The British conductor Mark Wigglesworth has made a speciality of Mahler, with striking results. Young as he is, his understanding of this uniquely challenging "Song-Symphony" is as thorough as that of any other living conductor. But understanding is one thing - what matters in concert is the ability to communicate that understanding (and love) to the orchestra and, through them, to the audience. Listening to the playing of the BBC National Orchestra of Wales, one would guess that the piece had been rehearsed in fine detail. Except that too much rehearsal can drain the life from a performance before it has even happened, and this was an exceptionally "live" performance. The effect on the capacity Albert Hall audience could be gauged, not so much from the thunderous applause at the end, but from the absolute silence throughout the auditorium during the many still, quiet passages in the long final movement, "The Farewell". As a flute slowly, almost absently traced a solo over a barely audible low bass note, there were no coughs, no creaking seats. Even the occupants of the corporate boxes behaved themselves.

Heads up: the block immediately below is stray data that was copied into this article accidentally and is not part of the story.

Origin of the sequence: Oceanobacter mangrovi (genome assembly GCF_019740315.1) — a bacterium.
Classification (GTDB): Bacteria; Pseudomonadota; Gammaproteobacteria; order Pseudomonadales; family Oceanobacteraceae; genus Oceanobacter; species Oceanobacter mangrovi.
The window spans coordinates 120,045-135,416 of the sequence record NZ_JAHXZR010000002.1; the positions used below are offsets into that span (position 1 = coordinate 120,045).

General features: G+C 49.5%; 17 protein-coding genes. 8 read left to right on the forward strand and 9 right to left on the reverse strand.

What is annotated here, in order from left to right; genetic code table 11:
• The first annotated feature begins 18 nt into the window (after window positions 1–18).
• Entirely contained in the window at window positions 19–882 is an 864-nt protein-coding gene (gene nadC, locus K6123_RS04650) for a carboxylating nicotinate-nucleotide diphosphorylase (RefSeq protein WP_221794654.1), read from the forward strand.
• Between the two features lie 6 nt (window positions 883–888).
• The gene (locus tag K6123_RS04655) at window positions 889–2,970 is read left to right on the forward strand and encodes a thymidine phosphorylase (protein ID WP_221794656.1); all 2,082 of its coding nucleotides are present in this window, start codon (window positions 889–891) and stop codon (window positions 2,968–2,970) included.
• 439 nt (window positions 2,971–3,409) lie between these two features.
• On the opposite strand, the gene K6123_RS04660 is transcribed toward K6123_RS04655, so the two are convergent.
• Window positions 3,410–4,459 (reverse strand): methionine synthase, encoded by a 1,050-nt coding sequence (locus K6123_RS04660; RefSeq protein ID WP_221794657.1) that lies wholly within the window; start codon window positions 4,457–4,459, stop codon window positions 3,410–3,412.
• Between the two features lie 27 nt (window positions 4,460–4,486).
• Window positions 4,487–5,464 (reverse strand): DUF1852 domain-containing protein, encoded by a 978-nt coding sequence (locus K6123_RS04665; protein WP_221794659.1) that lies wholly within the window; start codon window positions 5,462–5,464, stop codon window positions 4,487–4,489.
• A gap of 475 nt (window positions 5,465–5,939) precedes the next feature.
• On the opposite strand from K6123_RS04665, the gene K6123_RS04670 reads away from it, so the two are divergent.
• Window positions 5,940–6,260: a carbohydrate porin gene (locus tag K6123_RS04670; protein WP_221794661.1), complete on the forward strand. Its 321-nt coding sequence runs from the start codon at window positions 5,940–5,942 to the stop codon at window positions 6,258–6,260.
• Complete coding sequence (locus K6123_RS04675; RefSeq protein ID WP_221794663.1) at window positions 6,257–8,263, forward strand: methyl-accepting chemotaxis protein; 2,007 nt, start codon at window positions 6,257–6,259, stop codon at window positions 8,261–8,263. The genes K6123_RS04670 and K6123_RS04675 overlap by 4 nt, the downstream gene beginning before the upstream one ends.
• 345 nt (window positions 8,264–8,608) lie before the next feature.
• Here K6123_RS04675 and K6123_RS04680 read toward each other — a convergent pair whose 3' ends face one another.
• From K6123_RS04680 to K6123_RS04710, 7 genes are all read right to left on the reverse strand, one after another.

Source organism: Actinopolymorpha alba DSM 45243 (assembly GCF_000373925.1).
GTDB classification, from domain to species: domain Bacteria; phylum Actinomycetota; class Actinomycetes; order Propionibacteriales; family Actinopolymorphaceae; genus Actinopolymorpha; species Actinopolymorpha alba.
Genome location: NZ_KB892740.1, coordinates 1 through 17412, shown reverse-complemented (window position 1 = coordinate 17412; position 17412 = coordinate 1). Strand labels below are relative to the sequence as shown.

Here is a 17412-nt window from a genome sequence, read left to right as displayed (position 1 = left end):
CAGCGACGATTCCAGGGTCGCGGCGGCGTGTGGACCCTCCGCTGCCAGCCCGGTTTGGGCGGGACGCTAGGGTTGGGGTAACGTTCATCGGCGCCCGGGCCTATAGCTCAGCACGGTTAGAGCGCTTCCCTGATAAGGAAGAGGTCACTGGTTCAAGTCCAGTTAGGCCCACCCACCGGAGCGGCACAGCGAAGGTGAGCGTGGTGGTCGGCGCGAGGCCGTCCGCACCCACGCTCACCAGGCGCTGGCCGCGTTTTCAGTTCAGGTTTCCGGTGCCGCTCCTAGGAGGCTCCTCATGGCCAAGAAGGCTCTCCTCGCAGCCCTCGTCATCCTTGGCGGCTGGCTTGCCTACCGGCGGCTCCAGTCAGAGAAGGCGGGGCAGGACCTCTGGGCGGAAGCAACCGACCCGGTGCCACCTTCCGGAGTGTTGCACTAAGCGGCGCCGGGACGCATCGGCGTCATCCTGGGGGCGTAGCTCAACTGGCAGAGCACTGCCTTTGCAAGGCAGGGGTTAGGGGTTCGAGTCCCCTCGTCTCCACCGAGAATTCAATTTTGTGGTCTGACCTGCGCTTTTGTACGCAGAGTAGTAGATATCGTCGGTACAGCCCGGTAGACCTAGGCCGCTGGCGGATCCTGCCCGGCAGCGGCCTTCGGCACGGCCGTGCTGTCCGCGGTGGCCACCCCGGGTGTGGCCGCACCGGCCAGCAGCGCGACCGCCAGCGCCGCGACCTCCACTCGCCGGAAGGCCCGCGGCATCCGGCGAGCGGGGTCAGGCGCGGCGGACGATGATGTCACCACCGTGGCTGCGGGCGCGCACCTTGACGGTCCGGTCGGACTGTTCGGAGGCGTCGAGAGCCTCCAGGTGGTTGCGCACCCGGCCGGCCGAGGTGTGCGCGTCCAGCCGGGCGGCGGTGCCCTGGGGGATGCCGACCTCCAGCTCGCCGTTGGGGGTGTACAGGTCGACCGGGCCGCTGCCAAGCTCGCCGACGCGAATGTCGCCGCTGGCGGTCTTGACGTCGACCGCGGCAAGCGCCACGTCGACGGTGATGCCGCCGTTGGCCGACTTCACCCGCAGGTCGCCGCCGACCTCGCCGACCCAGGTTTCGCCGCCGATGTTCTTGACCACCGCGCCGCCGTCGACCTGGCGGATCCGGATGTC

Crowning the experience were two splendid soloists. The tenor Anthony Rolfe Johnson may have been vocally more in character as the cheerfully abandoned "Drunkard in Spring" than as the wild, height-storming oblivion- seeker in "The Drinking Song of the Earth's Misery" but to hear him in the latter movement's refrain, "Dark is life... is death", was to know what resignation is. From her first entry, it was clear that the mezzo-soprano Waltraud Meier was going to be vocally strong and beautiful enough, but the performance quickly deepened in expression. The sadness of "The Lonely One in Autumn" lingered through the next three lighter songs, and welled up again in the finale, only to be transfigured in the closing pages. Critics may debase words like "ecstatic" by using them too glibly, but there's no other way of describing Meier's fading "Ewig... ewig... ("Eternally... eternally...") at the end, supported and finally absorbed by the spacious, soft orchestral sound.
If Wigglesworth's Beethoven Pastoral Symphony doesn't live nearly so long in the memory, that won't be because it wasn't intelligent, well- paced and imaginative - just that it was simply good, not excellent. The TV cameras, who left before the Mahler, clearly came to the wrong half of the concert. Or did they? As Beethoven romantically depicted his "Awakening of Happy Feelings on Arriving in the Country" (first movement), their creaks and thuds were a pointed reminder of the 20th century, no longer the global village, but the global city. In the end, it was Mahler, not Beethoven, who provided the escape route.
This concert is repeated on BBC Radio 3 at 2pm today Stephen Johnson